Lamborghini’s top executives paint a picture of an electrified future

Lamborghini's top executives paint a picture of an electrified future

Legacy supercar manufacturers from around the world face a challenge: how to go green. Now some of Lamborghini’s top executives tell us about their plans for the future.

The transition to electrification has been going on at Lamborghini for some time. All the way back in 2014, he debuted a concept called the Asterion, which featured a Huracan V10 engine that teamed up with three electric motors to develop a total of 897 horsepower (668 kW). That car never came to fruition, but years later the Sian FKP 37, the first electrified Lamborghini put into production, did. Now we have the Countach LPI 800-4 which, like the Sian, uses supercapacitor technology instead of a conventional battery.

In a few new interviews, both CEO Stephan Winkelmann and CTO Rouven Mohr make some bold statements. Winkelmann told MotorTrend that electrification will be “the biggest challenge since the company’s inception”. That’s saying something when you consider how many times the brand has changed hands since Ferrucio decided to build cars to thwart Enzo Ferrari.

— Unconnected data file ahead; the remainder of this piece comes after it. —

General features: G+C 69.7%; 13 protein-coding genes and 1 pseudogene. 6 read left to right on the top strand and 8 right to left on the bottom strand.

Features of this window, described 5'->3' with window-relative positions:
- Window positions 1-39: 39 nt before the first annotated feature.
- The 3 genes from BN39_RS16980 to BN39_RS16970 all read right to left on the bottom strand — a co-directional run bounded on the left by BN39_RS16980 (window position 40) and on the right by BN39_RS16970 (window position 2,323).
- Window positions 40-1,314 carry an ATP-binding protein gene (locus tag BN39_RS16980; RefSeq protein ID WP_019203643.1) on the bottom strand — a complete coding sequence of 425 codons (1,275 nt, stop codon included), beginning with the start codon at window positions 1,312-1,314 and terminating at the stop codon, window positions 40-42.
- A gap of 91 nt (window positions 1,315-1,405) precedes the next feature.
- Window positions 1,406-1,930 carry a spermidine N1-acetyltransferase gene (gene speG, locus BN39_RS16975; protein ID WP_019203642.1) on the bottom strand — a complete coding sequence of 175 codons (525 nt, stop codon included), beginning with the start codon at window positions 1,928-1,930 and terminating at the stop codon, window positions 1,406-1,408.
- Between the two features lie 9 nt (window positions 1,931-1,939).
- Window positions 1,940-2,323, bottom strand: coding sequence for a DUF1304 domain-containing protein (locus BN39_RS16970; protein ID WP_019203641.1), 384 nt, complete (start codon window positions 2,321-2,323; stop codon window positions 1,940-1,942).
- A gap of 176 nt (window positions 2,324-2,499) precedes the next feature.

Read more: Lamborghini dives into synthetic fuel development

Fittingly, Winkelmann says that the first-ever all-electric Lamborghini goes back to the brand’s roots. “It will be a 2+2 GT car, like the 350 GT Ferruccio Lamborghini that started in 1963,” he says. “Less performance-oriented, more everyday driving pleasure.” How will such a vehicle embody the spirit of the wild and raw Lamborghinis of yesteryear? Well, one thing we do know is that it won’t be because of fake internal combustion engine noises.

Speak with car week, Mohr says it will be challenging to make an all-electric Lambo just as exciting without an ICE powerplant. “The problem is that the acoustic properties of each electric motor are quite similar,” he says. “It’s not like in the combustion world where you have huge differences between a three-cylinder and a W16. So there are fewer options.”

Fortunately, he seems to hate those fake engine noises as much as most other hardcore car enthusiasts. “We certainly won’t do something like put 10 extra speakers in a car and then play a fake V10 sound,” he says. Mohr goes on to say he has faith in his engineers, noting that each generation has had its own challenges and everyone has overcome them. We can’t wait to see how Lamborghini solves this problem.